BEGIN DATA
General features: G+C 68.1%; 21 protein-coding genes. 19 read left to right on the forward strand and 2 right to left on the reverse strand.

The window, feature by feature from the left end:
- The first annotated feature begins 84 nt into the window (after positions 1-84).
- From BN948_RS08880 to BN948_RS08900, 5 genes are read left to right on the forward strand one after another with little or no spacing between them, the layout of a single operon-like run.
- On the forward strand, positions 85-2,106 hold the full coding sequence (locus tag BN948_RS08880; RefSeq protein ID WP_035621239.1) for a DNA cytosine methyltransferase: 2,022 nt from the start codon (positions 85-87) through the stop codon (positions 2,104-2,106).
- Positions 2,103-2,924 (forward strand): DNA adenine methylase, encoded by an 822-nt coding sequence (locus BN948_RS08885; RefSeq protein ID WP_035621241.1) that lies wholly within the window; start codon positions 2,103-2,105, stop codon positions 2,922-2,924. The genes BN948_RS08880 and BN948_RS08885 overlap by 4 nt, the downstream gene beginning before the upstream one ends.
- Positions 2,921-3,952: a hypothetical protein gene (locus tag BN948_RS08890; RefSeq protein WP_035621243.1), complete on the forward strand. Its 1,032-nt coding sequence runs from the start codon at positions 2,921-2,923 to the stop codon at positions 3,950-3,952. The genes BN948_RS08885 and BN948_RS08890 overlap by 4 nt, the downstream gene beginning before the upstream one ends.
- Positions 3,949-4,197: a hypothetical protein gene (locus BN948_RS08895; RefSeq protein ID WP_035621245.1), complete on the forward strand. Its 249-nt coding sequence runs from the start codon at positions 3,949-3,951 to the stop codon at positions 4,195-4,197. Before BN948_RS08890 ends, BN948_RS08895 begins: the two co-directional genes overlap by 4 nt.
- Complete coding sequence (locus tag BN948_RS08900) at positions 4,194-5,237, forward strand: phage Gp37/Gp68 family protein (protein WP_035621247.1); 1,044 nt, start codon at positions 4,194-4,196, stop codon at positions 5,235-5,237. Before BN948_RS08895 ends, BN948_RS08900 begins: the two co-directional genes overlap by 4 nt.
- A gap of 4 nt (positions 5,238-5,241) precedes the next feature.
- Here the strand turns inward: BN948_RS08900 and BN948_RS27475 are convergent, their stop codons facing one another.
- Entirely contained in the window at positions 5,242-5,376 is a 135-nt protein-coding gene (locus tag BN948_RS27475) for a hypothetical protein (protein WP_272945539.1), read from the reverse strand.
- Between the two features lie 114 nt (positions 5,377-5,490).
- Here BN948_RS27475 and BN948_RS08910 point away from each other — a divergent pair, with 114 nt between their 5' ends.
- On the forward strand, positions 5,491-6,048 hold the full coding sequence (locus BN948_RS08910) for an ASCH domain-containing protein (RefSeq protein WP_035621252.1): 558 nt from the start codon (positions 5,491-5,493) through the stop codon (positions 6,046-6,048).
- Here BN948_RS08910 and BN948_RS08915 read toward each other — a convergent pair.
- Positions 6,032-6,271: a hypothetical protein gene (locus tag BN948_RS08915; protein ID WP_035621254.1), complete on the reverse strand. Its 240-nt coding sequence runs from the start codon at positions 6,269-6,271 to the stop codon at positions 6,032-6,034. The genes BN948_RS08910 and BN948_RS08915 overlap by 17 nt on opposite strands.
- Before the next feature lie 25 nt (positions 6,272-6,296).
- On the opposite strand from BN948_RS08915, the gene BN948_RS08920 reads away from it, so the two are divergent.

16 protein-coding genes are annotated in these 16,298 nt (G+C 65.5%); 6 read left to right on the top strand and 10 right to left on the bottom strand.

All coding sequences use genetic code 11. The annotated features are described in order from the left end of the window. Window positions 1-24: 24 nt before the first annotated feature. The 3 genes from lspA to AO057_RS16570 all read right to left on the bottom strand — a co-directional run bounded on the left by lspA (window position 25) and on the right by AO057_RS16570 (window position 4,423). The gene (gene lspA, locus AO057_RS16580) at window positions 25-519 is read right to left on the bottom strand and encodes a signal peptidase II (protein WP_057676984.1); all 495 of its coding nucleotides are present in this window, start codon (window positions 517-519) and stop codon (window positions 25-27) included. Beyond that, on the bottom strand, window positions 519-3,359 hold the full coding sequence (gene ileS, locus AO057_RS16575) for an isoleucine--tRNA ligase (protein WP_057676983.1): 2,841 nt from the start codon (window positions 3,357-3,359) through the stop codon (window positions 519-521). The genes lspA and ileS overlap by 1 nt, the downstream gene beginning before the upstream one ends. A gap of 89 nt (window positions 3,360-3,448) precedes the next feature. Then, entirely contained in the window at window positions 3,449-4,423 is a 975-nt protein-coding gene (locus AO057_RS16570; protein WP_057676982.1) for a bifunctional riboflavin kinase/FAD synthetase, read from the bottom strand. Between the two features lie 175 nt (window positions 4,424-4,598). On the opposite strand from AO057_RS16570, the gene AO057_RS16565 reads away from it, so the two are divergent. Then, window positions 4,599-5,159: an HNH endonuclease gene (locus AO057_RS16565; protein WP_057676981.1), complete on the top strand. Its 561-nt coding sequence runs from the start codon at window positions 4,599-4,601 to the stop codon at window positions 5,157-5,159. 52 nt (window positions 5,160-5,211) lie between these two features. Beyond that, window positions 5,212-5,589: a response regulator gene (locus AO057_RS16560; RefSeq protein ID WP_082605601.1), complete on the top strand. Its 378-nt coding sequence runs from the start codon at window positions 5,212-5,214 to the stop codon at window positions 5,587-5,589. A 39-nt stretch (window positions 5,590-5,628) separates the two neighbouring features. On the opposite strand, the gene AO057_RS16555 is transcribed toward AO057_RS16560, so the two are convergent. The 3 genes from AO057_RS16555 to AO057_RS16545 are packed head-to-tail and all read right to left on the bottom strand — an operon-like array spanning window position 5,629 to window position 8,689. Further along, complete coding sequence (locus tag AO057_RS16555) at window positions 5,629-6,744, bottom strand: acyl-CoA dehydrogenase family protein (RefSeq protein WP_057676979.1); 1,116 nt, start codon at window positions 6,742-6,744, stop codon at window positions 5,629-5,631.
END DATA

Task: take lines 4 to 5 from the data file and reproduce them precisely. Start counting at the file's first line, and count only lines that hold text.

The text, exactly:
- From BN948_RS08880 to BN948_RS08900, 5 genes are read left to right on the forward strand one after another with little or no spacing between them, the layout of a single operon-like run.
- On the forward strand, positions 85-2,106 hold the full coding sequence (locus tag BN948_RS08880; RefSeq protein ID WP_035621239.1) for a DNA cytosine methyltransferase: 2,022 nt from the start codon (positions 85-87) through the stop codon (positions 2,104-2,106).